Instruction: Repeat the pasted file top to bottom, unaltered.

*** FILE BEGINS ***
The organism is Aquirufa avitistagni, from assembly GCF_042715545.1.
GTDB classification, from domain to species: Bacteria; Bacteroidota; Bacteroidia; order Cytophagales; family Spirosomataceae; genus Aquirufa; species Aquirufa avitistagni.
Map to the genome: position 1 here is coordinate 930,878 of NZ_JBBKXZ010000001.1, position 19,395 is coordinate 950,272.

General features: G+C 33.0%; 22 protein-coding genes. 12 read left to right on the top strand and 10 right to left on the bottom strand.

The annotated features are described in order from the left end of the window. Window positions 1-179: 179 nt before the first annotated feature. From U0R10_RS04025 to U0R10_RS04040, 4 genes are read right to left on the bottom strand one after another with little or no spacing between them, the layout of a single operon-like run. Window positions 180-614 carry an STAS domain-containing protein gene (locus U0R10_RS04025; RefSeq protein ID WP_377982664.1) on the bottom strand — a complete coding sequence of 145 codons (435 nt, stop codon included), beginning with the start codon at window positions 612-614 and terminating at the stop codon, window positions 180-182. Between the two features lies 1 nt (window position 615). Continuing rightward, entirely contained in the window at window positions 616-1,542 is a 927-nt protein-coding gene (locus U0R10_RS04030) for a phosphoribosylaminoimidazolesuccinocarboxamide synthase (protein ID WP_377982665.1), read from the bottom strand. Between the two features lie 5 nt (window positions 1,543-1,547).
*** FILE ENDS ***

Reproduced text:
The organism is Aquirufa avitistagni, from assembly GCF_042715545.1.
GTDB classification, from domain to species: Bacteria; Bacteroidota; Bacteroidia; order Cytophagales; family Spirosomataceae; genus Aquirufa; species Aquirufa avitistagni.
Map to the genome: position 1 here is coordinate 930,878 of NZ_JBBKXZ010000001.1, position 19,395 is coordinate 950,272.

General features: G+C 33.0%; 22 protein-coding genes. 12 read left to right on the top strand and 10 right to left on the bottom strand.

The annotated features are described in order from the left end of the window. Window positions 1-179: 179 nt before the first annotated feature. From U0R10_RS04025 to U0R10_RS04040, 4 genes are read right to left on the bottom strand one after another with little or no spacing between them, the layout of a single operon-like run. Window positions 180-614 carry an STAS domain-containing protein gene (locus U0R10_RS04025; RefSeq protein ID WP_377982664.1) on the bottom strand — a complete coding sequence of 145 codons (435 nt, stop codon included), beginning with the start codon at window positions 612-614 and terminating at the stop codon, window positions 180-182. Between the two features lies 1 nt (window position 615). Continuing rightward, entirely contained in the window at window positions 616-1,542 is a 927-nt protein-coding gene (locus U0R10_RS04030) for a phosphoribosylaminoimidazolesuccinocarboxamide synthase (protein ID WP_377982665.1), read from the bottom strand. Between the two features lie 5 nt (window positions 1,543-1,547).